Traditionally, the Plaza was a site that served as the crossroads of a town. Located at the heart of town, adjacent to both the Iglesia Monserrate and the Alcaldia, the church and the state, people met to talk, share a quick snack, or just take the breeze. Older folks spoke of the tradition of walking the perimeter of the Plaza, so that youth could check each other out in a controlled manner. One could catch the trade winds, enjoy the company of others, or attend concerts or other events.
The first plaza in Moca was a cleanly swept area at the base of this hill at the front of the Iglesia de Nuestra Senora de la Monserrate, the Catholic church built in 1854. At harvest time, the area was used to dry coffee beans in the sun.
This is the oldest photograph of Moca, taken in 1914 by Benito Rosa Quinones. It shows the church, and at the base of the hill is a small wooden building. This was a small bar, and in the strong tropical sun, two men walk away dressed in loose white suits and straw hats that glare in the sun.
Over subsequent decades, the plaza underwent a series of makeovers to accommodate the growing population.
The views in the next image are from opposite sides of the Plaza– the 1927 image is taken from the steps of the church, looking down. The large wooden buildings that lined the streets around were a mix of homes and businesses, a block of which burned down a year after the 1910 census was recorded. By 1920s, the Plaza was rebuilt as a park, where people could meet for business or pleasure. The courtship ritual of walking the plaza involved an inner and outer ring, the first consisting of young women and their chaperones who walked or sat, while young men walked the perimeter, and initiated contact.
Almond trees were planted and benches installed, a layout modified in the 1930s. By the 1950s, the trees gave way, and in the 1970s, concrete domes were installed for concerts and public celebrations. By the 1990s these were demolished, and later, the electrical cables that lined the sky were put underground.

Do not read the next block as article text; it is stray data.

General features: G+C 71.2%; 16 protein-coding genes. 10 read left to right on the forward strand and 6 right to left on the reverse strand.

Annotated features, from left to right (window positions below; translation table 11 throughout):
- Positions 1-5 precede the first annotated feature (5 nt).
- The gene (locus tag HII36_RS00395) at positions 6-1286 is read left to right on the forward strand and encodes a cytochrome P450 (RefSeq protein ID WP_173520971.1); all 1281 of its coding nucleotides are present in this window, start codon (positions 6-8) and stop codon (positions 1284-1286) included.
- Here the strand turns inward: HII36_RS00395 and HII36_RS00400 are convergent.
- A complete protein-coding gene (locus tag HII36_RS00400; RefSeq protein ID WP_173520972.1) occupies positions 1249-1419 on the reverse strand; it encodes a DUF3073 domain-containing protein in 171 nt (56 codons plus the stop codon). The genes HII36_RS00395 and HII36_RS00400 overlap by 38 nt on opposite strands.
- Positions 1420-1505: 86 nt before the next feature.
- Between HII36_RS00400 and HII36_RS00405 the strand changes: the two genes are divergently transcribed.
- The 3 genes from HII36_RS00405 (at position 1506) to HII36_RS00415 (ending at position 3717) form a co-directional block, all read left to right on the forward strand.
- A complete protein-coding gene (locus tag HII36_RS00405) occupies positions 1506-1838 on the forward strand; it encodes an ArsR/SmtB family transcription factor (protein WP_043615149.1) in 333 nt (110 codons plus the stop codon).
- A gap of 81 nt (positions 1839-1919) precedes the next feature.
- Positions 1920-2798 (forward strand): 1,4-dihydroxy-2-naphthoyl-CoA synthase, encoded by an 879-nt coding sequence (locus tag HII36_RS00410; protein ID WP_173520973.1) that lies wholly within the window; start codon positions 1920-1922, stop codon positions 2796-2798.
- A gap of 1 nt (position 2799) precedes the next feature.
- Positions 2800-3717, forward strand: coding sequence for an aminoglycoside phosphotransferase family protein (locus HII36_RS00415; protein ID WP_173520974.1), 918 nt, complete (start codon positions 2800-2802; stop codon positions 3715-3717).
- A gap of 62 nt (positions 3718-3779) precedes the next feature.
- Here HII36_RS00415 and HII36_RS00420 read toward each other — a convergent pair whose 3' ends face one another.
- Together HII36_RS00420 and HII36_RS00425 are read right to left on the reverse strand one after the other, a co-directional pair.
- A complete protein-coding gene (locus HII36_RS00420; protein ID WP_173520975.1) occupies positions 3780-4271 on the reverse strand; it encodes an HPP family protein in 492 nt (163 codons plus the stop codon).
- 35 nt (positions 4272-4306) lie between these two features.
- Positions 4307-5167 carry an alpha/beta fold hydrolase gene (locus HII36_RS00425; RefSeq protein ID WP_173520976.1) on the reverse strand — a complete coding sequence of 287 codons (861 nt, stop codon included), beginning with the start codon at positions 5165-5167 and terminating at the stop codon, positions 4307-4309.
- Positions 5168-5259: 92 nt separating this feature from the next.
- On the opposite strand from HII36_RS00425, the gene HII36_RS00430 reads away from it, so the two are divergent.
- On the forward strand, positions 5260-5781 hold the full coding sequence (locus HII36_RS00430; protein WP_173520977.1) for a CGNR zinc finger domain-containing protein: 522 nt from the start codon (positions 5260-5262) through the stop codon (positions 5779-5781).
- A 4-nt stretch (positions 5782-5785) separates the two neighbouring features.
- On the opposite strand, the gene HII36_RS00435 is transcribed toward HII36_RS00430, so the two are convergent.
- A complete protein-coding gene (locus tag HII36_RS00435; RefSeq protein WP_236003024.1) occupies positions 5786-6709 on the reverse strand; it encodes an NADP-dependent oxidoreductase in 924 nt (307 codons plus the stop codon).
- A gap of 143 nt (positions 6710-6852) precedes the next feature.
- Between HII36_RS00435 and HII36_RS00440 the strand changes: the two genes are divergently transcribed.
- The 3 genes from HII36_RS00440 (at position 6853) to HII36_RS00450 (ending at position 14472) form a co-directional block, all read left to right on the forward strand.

The latest plaza has small fountains and is filled with tropical plants. Gone are the benches, instead the heavy marble fence that winds around each of the sections serve as seating while subdividing the space that sits before the church. In one corner sits a sculpture of a tejedora, a lacemaker, to commemorate the women who were incorporated into the rise of the garment industry in the early twentieth century, and continues a tradition around mundillo that still gives folks a reason to visit Moca.
Filed under: history, Los Enchaquetaos, Moca, museum, Puerto Rico | Tags: Barrio Pueblo, Moca Puerto Rico
In 2006 I had the honor of visiting Don Pedro Mendez Valentin, one of the founders of Los Enchaquetaos in Moca. Don Pedro built a small building in back of his home, which after my first two visits, he took me on a tour of.
It was a small plywood building with a pitched roof, whose stairs led to an interior lined with shelves. On them were objects that he collected for many years– bottles of products bottled in Moca, that included various sodas, liquors and even seltzer water.
Besides bottles, there were paperweights, a barber’s kit, things that he understood had no value for those discarding them, but that had historic value as the material culture of Moca’s past. Times were changing, and he was fascinated by what was left in its wake.
Moca actually had its own soda and seltzer plants, small businesses that older people remembered, but it was Don Pedro who saved the bottle. Labels identified what area of Puerto Rico the bottles were from.
It was not only bottles, but other things that spoke of the past– a carved wooden handle that ended in a long sharp point was actually used to test the curing of bales of tobacco. One poked it in and could tell by the smell of the residue whether a bale was ready or not. Underneath are some of the cast iron weights used in a scale.
The soda bottle is from La Puertorriquena, a plant established in Moca that lasted from 1925-1932. It seems the owner was one FC Benejam, whose name appears on top of the logo. The bottle originally had a plug with a metal wire that sealed it. According to Angel M. San Antonio’s Hojas Historica de Moca (2004, p.127), the company made cola, lemonade, raspberry, vanilla and cream of anise flavored sodas. Among the employees were Esteban Lorenzo Mendez (chemist), Cayo Mendez, Chilo Mendez, Antonio Hernandez Lebron, Pablo Gerena & Polo el de Trevo. Their sodas were popular across the district of Aguadilla. I’m not sure if the Mendez mentioned were related to Don Pedro or not.